Thank you for joining us this afternoon for the virtual launch of BBC Three.
Today, I want to talk to you more about our vision for the new BBC Three broadcast channel.
Then there will be the chance to hear from some of the people involved in shows that you will see on TV in the coming months.
When I became Controller three years ago, my vision was to make BBC Three a channel more representative of the whole of the UK, that tells stories that are unfiltered, unapologetic and extraordinary.
Youth is not one homogenous group.
There are 16 million 16-34s in the UK with a huge range of different life experiences.
They live in the countryside, by the sea, in cities and small towns – they are at the beginning of their life journeys, some live with family where they were born, others have moved away to find their paths in life.
BBC Three is going to be a noisy channel – hyper-focused on this varied experience of being young in the UK today.
We want audiences to see people on screen like them – people who have triumphed over adversity, who inspire, challenge and are having fun.
Three years into my job and we’re on the right path.
I truly believe that I have one of the most creative jobs in the whole of the UK Television industry and it is an absolute privilege to be at the helm of a team so focussed on generating British hits of the future.
We have had some amazing success stories.
Identity-shaping dramas such as Normal People, which has now been streamed over 74 million times, or RuPaul’s Drag Race UK which has done so much for celebrating and accelerating conversations about LGBTQ+ culture in the UK.
We’ve had huge comedy hits like This Country.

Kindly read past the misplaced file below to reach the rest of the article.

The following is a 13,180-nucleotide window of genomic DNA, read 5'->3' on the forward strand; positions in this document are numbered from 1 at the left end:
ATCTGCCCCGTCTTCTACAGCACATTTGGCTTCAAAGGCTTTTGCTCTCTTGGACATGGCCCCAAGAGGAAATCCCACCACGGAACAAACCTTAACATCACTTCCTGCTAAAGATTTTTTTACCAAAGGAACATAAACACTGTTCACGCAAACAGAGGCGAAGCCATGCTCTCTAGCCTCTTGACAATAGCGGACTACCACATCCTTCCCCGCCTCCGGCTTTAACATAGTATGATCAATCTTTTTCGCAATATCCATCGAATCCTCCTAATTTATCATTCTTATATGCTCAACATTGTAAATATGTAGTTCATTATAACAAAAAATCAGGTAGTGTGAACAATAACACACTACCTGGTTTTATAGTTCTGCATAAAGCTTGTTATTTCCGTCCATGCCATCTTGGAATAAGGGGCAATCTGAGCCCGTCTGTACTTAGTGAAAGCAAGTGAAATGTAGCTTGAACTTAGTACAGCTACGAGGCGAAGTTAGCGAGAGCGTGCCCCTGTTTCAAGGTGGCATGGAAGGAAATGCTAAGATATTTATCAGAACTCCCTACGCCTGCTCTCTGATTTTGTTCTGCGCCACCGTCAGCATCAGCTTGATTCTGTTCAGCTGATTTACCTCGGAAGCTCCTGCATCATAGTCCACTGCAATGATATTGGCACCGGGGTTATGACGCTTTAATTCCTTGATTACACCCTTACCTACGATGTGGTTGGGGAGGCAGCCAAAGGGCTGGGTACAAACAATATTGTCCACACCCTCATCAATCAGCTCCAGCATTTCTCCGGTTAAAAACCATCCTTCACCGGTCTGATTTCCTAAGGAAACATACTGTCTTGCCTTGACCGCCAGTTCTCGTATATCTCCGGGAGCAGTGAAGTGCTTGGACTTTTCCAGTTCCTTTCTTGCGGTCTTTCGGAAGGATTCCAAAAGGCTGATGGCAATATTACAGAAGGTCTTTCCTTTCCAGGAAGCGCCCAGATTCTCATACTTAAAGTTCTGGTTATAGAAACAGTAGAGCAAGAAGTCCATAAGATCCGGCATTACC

Regional aspirational stories like Angels of the North,
Fresh takes on factual like BAFTA-winning Doc Defending Digga D,
We continue supporting new talent.
And we are more representative of the UK.
BBC Three is a place for those who want to write their own stories.
Now we are about to supercharge our vision.
In 2021, BBC Three titles have been streamed over 294 million times on iPlayer.
Public service broadcasting is about providing universal accessibility and there is huge value in a broadcast channel alongside an on-demand service.
Make no mistake, when it comes to content discovery, a BBC broadcast channel still has a massive role to play.
It’s a signal that showcases talent, extraordinary moments, builds creative IP and can drive mass conversation in the world.
We know the landscape has changed but live broadcast TV delivers the most overall viewing for UK audiences.
It still matters.
Last week, over 80% of the UK watched broadcast TV. And, crucially, two thirds of 16-34s watched broadcast TV.
Of course, they do this as well as stream.
Having a broadcast channel alongside iPlayer is an opportunity to maximise our reach.
This isn’t linear or On Demand, it is both.
Investment in BBC Three has more than doubled and we are showcasing a mixture of drama, comedy, documentary, film, sport and news.
We are launching two new competition formats that have been so successful for Three.
Hungry For It with Big Zuu, Stacey Dooley and Kayla Greer, is a food format with a truly life-changing prize.
The Drop is a streetwear competition filmed in Manchester with today’s host, Clara Amfo and music megastar Miguel and feels incredibly fresh.
They celebrate passion and entrepreneurial spirit and we put a big emphasis on regional casting.
We have more drama than ever before.
As a huge driver of audiences, it’s an opportunity to showcase identity-shaping stories and an important place to introduce and launch new talent.
Mood is a ground-breaking drama with a phenomenal soundtrack from actor, writer and singer-songwriter Nicôle Lecky.
Sally Rooney’s highly-anticipated adaptation of Conversations with Friends follows the hit that was Normal People and offers another sensitive portrait of the coming-of-age experience.